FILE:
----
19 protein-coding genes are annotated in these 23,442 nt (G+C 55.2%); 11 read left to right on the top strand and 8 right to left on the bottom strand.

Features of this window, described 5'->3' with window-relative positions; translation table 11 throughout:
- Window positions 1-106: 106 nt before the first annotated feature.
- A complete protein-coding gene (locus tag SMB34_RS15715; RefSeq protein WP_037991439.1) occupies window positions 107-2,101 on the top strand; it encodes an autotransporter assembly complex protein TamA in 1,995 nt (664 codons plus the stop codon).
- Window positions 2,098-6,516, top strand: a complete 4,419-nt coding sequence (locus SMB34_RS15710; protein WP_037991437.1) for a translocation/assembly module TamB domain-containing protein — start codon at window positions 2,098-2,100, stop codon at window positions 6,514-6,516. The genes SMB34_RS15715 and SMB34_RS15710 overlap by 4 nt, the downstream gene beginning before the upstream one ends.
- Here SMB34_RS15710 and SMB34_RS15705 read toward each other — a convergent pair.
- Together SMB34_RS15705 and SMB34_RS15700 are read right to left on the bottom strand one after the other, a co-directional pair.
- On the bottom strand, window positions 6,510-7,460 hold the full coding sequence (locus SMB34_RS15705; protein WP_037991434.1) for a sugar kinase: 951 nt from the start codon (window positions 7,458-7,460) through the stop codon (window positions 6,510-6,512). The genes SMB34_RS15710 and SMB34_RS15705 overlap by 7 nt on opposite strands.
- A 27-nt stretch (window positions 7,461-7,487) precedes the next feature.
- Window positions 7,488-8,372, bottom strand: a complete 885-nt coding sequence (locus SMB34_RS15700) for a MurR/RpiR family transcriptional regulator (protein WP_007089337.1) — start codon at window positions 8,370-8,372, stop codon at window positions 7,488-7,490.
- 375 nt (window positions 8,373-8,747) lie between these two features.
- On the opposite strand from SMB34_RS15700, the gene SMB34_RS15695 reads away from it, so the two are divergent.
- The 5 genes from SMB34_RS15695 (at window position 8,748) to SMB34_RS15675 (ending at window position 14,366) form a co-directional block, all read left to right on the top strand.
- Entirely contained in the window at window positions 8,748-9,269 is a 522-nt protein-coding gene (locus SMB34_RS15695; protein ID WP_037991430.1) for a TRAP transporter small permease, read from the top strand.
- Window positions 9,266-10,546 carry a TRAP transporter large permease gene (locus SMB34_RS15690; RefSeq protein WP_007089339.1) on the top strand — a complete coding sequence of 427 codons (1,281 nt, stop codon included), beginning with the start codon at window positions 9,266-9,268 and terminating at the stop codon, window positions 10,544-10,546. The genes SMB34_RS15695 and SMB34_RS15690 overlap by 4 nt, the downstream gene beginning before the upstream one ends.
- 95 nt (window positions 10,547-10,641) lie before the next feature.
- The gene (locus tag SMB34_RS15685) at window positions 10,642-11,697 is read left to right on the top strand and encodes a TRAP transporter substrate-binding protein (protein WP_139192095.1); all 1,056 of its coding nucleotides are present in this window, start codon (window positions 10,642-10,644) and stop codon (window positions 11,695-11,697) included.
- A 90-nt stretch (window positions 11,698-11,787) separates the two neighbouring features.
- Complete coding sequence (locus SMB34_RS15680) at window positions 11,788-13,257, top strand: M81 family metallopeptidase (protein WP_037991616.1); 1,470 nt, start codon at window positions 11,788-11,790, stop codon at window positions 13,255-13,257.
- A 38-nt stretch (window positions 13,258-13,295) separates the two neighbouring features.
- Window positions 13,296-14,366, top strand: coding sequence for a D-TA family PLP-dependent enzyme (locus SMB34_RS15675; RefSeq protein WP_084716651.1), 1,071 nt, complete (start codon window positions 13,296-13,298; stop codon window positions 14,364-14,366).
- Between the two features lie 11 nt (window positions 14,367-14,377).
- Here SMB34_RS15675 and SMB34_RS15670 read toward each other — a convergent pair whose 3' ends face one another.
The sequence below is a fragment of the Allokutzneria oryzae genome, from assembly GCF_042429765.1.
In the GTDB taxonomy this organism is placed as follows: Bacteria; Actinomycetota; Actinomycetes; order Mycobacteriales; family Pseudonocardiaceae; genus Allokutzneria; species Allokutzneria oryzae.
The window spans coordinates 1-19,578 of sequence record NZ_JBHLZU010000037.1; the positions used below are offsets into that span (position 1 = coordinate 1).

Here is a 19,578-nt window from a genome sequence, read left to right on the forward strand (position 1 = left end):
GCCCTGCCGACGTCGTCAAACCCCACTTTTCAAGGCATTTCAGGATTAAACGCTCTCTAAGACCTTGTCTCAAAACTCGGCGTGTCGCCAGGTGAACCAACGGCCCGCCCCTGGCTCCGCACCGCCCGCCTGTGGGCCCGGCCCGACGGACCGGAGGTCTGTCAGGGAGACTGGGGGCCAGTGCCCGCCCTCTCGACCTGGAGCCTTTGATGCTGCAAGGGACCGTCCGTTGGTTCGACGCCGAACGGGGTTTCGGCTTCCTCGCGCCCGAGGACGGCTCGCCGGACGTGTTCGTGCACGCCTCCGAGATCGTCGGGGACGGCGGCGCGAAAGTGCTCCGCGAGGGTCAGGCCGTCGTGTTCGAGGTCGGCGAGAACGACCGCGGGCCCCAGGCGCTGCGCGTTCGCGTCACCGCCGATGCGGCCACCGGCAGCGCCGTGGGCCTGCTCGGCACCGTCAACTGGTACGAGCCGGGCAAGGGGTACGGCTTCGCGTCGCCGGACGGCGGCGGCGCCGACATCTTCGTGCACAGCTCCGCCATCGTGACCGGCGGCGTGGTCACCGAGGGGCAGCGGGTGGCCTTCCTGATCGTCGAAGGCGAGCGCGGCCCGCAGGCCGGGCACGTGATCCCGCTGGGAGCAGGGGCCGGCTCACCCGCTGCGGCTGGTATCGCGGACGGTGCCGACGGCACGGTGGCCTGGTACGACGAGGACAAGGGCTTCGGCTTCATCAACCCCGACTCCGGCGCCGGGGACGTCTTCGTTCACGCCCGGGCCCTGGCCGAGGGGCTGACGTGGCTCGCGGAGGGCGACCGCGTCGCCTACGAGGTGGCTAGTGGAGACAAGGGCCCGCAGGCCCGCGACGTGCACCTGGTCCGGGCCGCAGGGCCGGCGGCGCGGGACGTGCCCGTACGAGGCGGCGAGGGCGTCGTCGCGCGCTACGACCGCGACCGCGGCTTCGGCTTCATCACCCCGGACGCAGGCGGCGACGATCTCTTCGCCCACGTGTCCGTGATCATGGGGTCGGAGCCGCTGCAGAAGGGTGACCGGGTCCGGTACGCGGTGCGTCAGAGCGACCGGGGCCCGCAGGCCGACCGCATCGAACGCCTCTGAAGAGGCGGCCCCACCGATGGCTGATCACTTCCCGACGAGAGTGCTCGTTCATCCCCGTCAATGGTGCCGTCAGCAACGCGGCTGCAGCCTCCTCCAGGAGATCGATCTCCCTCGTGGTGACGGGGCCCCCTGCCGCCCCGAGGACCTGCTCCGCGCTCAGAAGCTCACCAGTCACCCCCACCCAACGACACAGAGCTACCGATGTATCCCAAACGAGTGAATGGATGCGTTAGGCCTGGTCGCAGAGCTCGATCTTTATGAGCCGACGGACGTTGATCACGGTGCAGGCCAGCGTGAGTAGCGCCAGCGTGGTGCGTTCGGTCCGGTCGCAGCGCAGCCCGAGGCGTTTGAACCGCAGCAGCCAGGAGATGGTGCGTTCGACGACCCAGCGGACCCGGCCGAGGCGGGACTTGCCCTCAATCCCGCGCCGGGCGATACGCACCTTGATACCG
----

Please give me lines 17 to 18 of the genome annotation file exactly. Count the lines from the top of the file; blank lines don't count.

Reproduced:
- The gene (locus tag SMB34_RS15685) at window positions 10,642-11,697 is read left to right on the top strand and encodes a TRAP transporter substrate-binding protein (protein WP_139192095.1); all 1,056 of its coding nucleotides are present in this window, start codon (window positions 10,642-10,644) and stop codon (window positions 11,695-11,697) included.
- A 90-nt stretch (window positions 11,698-11,787) separates the two neighbouring features.